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Tips and tricks for brewing French Press

december 17, 2020

Tips and tricks for brewing French Press

2 pers.

40 g. medium roast coarse grind coffee

500 g. water

4 min brew time

Ready to drink

Perhaps you have a French Press at home, tucked away in the back of a cabinet? A lot of people own a French Press at home but don’t use it that often. That’s a shame.

Here we will give you 3 quick tips on making your French Press coffee taste even more delicious when brewing at home.

First, we need to talk about coffee! Like making food, a good tasting dish depends on good-tasting ingredients. The same goes for coffee. When coffee is roasted, the clock starts ticking. Over time, the roasted coffee will lose its flavors, and only a bitter substance is left. Within the first couple of months, a lot of the flavors disappear, so we recommend that you always use freshly roasted coffee.

As a rule of thumb, the longer coffee and water have to be in contact, the coarser the grind should be. In a French Press, water and coffee are in contact for around 4 minutes. So, therefore, the coffee should be fairly coarse. If the coffee is ground too fine, then the water is extracted too much from the coffee, and the cup will taste rather bitter. (Most pre-ground coffee in the supermarket is ground too fine to fit in a French Press, so that would make one bitter cup).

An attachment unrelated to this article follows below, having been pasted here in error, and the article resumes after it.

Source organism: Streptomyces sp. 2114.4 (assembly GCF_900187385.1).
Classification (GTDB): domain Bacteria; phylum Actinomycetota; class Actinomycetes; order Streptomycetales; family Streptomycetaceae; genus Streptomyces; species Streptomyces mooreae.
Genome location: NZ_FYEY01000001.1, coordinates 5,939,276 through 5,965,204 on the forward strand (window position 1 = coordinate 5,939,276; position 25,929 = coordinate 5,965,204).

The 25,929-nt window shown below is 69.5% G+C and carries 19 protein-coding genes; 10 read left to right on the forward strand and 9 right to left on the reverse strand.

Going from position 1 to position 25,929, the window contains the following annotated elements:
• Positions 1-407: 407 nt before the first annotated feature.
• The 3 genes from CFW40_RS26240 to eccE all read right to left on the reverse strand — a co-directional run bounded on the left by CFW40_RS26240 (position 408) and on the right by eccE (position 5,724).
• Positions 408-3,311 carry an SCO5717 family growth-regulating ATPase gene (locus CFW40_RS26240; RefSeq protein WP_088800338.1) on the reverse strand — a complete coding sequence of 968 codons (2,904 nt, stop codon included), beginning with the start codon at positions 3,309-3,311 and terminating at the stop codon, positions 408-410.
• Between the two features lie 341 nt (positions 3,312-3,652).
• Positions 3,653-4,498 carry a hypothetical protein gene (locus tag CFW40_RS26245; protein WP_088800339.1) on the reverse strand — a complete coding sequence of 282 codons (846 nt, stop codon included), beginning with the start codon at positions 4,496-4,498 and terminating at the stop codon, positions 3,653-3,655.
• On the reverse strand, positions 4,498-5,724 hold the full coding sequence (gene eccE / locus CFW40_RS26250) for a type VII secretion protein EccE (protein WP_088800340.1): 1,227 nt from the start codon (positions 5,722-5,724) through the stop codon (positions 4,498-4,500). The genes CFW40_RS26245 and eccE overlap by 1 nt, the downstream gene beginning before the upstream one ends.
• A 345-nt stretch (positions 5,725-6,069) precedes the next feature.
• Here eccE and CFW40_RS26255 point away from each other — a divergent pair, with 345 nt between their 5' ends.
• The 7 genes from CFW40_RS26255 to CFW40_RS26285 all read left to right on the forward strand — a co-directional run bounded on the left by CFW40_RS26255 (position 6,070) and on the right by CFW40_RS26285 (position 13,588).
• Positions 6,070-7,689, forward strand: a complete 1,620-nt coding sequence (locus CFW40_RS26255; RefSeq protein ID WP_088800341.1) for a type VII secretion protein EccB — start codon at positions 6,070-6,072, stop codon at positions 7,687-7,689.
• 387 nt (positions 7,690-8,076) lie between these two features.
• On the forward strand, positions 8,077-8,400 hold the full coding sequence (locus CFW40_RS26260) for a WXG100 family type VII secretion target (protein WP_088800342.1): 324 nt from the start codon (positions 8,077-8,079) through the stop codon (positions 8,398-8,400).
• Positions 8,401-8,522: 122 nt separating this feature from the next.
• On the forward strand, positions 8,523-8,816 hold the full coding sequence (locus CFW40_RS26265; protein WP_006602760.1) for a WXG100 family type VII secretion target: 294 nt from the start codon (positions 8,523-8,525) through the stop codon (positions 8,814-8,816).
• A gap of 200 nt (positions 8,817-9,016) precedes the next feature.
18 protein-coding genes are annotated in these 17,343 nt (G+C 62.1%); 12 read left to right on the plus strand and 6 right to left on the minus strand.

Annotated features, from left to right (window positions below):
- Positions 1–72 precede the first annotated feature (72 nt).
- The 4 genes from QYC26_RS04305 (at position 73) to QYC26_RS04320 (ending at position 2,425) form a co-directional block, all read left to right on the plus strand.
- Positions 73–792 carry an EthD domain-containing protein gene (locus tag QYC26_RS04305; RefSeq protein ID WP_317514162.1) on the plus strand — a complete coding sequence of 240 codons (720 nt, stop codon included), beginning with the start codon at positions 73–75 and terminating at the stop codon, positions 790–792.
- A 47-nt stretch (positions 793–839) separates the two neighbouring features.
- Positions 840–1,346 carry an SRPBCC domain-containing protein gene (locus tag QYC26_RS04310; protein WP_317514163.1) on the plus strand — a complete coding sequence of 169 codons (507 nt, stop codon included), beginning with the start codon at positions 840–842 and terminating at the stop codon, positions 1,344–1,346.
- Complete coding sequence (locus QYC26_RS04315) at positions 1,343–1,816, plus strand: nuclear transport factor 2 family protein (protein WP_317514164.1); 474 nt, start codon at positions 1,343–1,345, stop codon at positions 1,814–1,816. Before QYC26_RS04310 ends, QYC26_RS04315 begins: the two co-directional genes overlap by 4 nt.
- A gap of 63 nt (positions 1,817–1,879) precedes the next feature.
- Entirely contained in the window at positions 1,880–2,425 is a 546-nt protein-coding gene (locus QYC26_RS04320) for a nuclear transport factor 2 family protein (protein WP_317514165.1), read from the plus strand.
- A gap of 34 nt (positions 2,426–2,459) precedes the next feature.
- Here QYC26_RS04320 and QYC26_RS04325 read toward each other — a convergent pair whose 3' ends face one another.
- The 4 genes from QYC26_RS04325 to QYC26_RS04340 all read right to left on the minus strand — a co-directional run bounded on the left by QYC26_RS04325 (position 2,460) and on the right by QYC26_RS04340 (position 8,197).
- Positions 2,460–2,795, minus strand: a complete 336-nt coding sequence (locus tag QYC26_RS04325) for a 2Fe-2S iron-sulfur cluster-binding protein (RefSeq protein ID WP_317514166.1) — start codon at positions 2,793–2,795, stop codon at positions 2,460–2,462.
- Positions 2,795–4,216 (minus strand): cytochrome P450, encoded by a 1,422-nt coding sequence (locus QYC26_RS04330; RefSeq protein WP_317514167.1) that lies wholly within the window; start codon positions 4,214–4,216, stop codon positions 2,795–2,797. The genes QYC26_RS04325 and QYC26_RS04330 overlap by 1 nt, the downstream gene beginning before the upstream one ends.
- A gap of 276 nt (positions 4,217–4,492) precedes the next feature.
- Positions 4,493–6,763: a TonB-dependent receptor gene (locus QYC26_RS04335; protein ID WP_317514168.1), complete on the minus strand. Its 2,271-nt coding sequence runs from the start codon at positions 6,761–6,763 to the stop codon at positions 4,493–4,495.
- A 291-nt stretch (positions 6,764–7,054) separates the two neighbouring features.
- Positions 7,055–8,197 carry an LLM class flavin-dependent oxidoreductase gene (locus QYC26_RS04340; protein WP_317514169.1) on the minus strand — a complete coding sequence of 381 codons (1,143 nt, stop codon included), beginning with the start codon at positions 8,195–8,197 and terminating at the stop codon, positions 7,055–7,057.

If you don’t have a grinder at home, ask where you buy your coffee to grind it for you.

Next up is the temperature of the water. If the water is too hot, it will burn the coffee, and then the taste will not be as flavorful as it should be. Ideally, the temperature should be 95 degrees, but who has a thermometer at home? The easier approach is to let the boiling water cool down for 1 minute before pouring it onto the coffee.


Speaking of pouring water onto the coffee. Before you go ahead and pour all the water at once, first read our last tip. We advise you to try only to pour a quarter of the water and let the coffee bloom for 30-40 seconds. When you do this, the coffee will release gasses during the first 30-40 seconds. When the gasses are gone, it becomes easier for the water to extract the coffee's desired tastes. You could say that the gasses obstruct the water to extract the taste that we want from the coffee. So let the gasses go, and enjoy a good tasting cup of coffee.

To sum up, remember coarse grind and freshly roasted coffee. Let the water cool down for about a minute, and first pour a quarter of the water before filling the entire French Press.